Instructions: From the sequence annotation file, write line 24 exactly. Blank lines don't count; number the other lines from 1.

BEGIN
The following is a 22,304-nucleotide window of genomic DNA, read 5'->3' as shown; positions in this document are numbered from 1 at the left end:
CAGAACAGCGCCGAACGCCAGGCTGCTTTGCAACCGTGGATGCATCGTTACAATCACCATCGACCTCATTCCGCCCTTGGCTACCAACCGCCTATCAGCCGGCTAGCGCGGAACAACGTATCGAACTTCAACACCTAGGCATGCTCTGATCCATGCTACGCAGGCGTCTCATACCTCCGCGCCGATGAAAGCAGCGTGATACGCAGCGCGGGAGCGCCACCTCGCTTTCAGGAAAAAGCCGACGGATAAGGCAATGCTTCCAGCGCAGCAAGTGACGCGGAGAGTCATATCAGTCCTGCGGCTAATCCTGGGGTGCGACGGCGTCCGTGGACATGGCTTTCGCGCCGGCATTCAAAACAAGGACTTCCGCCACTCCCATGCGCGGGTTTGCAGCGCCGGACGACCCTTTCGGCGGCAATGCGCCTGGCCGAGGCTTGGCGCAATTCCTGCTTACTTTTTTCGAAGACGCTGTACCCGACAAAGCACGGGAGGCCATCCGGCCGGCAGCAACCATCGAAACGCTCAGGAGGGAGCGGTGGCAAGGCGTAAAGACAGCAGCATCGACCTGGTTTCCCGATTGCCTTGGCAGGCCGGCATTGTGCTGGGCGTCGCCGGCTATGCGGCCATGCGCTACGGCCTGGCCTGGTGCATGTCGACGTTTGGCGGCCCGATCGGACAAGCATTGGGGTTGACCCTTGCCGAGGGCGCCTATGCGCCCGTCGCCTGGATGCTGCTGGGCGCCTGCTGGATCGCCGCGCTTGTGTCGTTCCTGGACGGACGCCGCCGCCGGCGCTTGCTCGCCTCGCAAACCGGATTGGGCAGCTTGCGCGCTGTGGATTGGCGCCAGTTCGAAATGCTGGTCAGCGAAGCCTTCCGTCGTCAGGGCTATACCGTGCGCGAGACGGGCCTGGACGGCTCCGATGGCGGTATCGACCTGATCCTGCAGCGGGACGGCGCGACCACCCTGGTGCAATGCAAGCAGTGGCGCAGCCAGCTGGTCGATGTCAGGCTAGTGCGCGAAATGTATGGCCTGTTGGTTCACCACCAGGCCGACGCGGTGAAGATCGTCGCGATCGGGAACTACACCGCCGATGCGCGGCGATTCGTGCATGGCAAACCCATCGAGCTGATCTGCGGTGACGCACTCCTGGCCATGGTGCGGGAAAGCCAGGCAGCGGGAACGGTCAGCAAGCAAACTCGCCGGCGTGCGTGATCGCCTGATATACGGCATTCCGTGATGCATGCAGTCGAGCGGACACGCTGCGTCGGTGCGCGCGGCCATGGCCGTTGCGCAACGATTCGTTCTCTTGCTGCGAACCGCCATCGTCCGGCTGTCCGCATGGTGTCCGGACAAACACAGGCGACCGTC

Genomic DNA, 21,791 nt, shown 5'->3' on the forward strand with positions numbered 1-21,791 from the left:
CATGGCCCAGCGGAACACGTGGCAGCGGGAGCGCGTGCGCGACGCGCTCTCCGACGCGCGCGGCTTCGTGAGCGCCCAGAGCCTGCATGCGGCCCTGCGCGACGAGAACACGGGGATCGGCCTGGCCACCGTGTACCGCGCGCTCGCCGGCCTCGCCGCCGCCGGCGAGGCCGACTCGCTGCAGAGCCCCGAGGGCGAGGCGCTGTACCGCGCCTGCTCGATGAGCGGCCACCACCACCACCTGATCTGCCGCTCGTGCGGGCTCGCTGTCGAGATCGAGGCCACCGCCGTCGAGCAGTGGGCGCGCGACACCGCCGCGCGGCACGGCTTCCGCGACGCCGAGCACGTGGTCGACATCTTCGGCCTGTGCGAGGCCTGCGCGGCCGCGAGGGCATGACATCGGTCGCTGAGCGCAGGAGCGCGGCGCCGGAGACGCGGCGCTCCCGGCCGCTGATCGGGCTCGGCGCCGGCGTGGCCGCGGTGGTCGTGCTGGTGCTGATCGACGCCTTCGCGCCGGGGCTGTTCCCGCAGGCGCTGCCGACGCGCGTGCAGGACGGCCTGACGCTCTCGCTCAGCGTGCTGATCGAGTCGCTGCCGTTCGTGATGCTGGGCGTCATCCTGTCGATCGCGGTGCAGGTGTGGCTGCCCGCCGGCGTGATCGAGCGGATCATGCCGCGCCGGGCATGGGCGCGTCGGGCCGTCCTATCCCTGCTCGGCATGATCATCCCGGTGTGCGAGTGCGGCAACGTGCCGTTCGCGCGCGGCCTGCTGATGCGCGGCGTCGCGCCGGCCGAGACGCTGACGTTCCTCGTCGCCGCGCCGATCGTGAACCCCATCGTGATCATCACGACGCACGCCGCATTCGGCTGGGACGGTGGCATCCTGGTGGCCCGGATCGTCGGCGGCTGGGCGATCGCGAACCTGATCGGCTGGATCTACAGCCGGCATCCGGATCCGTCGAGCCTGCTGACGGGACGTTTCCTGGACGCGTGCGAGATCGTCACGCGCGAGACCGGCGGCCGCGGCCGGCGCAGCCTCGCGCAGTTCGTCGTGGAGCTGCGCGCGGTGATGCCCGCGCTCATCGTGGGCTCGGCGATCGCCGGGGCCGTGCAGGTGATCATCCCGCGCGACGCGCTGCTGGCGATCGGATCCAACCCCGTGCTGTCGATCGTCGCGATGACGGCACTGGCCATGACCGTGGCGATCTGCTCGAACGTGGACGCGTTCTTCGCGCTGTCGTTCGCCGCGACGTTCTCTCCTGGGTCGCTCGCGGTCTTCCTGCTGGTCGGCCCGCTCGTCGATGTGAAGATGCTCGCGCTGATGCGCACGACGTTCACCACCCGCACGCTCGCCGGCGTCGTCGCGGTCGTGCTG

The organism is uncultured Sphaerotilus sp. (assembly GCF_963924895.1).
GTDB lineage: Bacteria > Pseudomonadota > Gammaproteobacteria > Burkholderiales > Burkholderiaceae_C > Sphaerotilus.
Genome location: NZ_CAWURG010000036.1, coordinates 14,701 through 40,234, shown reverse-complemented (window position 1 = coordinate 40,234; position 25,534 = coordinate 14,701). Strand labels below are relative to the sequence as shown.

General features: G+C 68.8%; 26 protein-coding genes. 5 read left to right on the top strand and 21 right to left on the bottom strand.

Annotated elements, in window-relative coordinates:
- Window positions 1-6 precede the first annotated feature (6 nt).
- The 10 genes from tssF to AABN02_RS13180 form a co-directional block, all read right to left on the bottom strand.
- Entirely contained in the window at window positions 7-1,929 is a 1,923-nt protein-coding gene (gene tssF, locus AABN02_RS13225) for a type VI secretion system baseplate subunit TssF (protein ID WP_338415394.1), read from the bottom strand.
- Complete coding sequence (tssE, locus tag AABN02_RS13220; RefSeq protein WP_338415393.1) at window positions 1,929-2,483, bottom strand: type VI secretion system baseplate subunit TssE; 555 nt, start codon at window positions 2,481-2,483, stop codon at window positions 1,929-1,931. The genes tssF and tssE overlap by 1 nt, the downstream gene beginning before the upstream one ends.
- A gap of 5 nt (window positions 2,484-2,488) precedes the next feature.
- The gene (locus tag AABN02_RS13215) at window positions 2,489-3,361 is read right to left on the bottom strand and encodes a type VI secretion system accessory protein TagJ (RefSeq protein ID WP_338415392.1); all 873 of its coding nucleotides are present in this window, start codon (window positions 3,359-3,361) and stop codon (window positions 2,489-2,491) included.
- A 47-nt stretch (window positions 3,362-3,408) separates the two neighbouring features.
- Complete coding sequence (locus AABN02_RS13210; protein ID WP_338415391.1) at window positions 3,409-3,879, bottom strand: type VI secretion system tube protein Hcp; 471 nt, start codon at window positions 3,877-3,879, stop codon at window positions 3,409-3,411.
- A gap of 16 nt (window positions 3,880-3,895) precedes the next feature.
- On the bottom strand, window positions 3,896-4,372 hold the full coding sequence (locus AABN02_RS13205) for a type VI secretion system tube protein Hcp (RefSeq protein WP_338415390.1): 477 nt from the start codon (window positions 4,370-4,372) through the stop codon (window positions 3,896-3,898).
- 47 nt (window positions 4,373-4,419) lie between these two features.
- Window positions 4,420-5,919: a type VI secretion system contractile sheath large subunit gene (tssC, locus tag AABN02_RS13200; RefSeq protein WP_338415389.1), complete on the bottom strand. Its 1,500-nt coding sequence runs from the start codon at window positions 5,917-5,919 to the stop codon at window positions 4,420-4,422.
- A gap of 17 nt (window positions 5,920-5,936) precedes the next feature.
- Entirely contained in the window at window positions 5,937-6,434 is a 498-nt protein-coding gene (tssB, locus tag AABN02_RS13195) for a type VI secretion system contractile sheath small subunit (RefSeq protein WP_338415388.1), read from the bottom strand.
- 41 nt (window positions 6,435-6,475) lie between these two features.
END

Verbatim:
- 41 nt (window positions 6,435-6,475) lie between these two features.